c. Permanent and temporary market transfers “They paid a big price for the water and they took it…. No fight, they just offered a lot of money. They didn't force anybody. Some think it was forced. I don't think it was forced, but I don't think we should have sold.” NV alfalfa grower, Virgin River
c. Permanent and temporary market transfers Temporary leasing Colorado law now facilitates temporary ag water leasing for instream flows without risk of abandonment. “If you are growing a perennial like alfalfa, or hay, I don't see how you give away or sell your water for a year because it will do long term damage….I just don't see how it would work if you are growing a perennial crop.” CO Crystal River rancher
c. Voluntary temporary and permanent market transfers Water banking Informal water banking experiences exist within some water districts. Issues grappled with include: private/public water rights, diverse and complex land & water relationships, seniority and return flow issues.
d. Managing conflict and cooperation Courts and attorneys “legal decisions may not necessarily result in a fair agreement…but one that favors those with the most money to fight with.” AZ alfalfa grower
d. Managing conflict and cooperation Negative multi-stakeholder experiences Barriers mentioned include: incompatible values, interests & goals; lack of trust; feeling at disadvantage in negotiation process. “People are so tied up in their work, they can't go to all the meetings. They can't protect what they have because of the nature of what they're protecting.” WY Green River manager
d. Managing conflict and cooperation Positive multi-stakeholder experiences Grand Valley, CO, Endangered Fish Recovery Program and the Historic Users Pool (HUP)
A bright future? Interviewees’ view of the future was most positive where: Highly productive, year round production is possible Users have senior rights Nearby urban areas lower production and marketing costs New generations are entering farming and ranching
A bright future? “We have 12 month a year agriculture here…We have good soil and climate…good access to the interstate highway. We have lots of strengths and better potential for economic feasibility. I see the future as solid.” AZ alfalfa grower in Yuma “We've had a lot of discussions. We've structured our family organization legally to make sure land remains in agriculture. We’re keeping the land open and in agriculture.” Animas River rancher, Colorado
An uncertain future? Less optimism about the future was expressed where there are: Higher obstacles to productivity More junior water rights Ag users face more competition from urban water demand New generations seek futures outside of agriculture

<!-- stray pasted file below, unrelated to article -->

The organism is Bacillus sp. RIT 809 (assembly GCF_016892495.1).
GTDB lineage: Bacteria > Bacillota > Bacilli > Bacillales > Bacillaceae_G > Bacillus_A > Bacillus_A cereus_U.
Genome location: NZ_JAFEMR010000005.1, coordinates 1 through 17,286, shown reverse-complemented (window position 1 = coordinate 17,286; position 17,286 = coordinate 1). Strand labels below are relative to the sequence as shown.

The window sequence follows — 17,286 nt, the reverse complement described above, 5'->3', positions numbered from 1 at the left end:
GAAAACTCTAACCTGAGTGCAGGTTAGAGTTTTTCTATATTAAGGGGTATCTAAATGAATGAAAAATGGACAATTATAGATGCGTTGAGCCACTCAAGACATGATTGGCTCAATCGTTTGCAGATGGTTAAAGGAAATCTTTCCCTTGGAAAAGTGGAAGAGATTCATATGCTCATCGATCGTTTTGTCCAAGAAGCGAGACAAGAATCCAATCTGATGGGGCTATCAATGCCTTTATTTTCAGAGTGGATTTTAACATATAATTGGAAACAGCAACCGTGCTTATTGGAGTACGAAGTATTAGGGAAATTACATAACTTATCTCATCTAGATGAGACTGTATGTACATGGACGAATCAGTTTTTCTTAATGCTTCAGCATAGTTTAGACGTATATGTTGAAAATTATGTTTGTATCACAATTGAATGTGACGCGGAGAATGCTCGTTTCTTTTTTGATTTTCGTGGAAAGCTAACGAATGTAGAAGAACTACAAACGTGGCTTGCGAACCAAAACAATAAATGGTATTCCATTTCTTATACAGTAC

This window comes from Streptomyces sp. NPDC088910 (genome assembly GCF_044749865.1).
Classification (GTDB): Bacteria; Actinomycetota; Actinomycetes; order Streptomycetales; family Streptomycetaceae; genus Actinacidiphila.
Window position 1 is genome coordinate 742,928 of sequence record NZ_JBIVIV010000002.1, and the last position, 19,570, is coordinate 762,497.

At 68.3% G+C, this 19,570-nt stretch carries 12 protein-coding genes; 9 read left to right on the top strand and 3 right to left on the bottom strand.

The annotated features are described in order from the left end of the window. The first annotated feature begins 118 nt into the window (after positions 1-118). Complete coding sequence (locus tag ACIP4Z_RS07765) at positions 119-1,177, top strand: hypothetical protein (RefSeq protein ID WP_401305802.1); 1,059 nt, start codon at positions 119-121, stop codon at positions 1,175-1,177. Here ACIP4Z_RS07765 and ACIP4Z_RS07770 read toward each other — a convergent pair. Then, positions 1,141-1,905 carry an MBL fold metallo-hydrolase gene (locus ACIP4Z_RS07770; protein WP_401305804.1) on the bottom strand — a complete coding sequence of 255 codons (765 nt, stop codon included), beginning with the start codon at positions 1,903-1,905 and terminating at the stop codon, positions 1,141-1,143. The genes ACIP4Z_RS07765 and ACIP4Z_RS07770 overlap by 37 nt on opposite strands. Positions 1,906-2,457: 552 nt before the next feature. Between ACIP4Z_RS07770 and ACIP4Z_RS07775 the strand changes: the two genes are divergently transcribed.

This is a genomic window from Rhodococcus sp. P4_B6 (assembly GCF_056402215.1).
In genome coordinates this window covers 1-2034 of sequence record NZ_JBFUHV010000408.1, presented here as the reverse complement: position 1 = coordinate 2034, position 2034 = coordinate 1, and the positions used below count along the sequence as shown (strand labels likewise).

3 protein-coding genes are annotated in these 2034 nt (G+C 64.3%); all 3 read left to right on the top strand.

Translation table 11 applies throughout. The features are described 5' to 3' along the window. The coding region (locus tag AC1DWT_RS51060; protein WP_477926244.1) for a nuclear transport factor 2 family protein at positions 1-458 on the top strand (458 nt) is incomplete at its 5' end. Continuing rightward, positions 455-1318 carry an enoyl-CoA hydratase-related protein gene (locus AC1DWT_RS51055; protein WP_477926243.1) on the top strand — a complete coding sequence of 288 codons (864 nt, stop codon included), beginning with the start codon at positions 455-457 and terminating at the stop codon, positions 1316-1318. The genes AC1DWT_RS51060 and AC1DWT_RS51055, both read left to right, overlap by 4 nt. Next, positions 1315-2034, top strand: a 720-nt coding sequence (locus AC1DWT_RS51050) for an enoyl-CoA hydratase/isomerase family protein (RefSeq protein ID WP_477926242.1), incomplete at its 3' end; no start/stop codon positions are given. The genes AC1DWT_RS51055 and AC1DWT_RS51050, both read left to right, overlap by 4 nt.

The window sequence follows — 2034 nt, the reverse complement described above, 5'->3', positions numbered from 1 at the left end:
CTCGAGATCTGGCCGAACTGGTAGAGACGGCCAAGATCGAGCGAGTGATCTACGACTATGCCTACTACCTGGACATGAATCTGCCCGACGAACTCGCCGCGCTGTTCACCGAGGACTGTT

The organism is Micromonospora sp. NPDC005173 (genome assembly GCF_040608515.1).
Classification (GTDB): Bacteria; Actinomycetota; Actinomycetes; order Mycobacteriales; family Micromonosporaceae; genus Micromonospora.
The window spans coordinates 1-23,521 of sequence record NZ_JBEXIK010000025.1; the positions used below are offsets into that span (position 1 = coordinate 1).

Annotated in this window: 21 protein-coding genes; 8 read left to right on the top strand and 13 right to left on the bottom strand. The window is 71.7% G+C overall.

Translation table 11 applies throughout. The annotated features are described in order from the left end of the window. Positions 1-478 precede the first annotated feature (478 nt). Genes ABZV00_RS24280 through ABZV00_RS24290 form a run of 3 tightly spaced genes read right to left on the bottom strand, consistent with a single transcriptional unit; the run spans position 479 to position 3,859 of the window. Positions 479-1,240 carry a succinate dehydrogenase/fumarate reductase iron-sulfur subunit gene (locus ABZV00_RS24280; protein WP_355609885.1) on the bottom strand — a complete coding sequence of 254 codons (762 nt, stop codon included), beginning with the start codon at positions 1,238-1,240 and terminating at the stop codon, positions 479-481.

An uncertain future? “I see ranching and farming as being harder and harder to do, not just here, but in all areas. There’s pressure to take water off the Western slope to put it in the Colorado River Compact, to take more water off the Western slope to go to the Eastern slope where there are more people.” CO San Miguel River rancher “There’s an analogy used here. Western Colorado is sitting on the tracks between the Lower Basin and the Front Range. We expect to get run over. It's probably a matter of time and how that happens.” CO North Fork River rancher
“Almost everybody knows how much they use in their households. One acre-foot is needed for four families. No one knows how much more water they use indirectly when they sit down to eat….Three fourths of an acre foot per person per year is used indirectly in our own food consumption.” Imperial Valley water manager We farmers are the first level of people concerned about the environment…There is a huge community benefit to keeping these lands open and productive. We produce crops, a viewshed, a watershed, and a wildlife habitat. AZ alfalfa grower on the Gila River
Significant uncertainty exists about the future of ag and ag water. Ag water users face common pressures: extended drought, competing water demands and others. Ag water users are developing active responses: seeking more storage, technology improvements, water transfers and sharing, management of conflict and cooperation. Experiences vary by who interviewees are, what they do and where they are. Diversity and complexity represent both features of the challenge and arguably, resources to draw upon.
“You won't believe how hard this is going to get. You have to protect yourself from the world that's getting so much smaller.” Wyoming water manager, Green River “It’s always a challenge operating based on the past. The future is not going to be like the past.” Grand County, Colorado official
“We have an obligation to our kids, to our grandkids, to those who come after us, to ensure that that water is available. The greatest compliment we might get twenty, thirty, forty years down the road, will be the ‘thank goodness that those folks were wise enough and ensured that this water was available for us to use today.’” NM water leader
blogs.usda.gov cals.arizona.edu coyotewordpress.com cpluhna.nau.edu eatdrinkbetter.com epa.gov dreamstime.org earlham.edu gamblershouse.wordpress.com grimmary.com grist.org jaymorrphotography.blogspot.com landinnevada.wordpress.com library.byways.org newswatch.nationalgeographic. com newscenter.nmsu.edu nidwater.com Peter Leigh Taylor travellogs.us ucanr.edu University of Arizona Regents www. valmont.com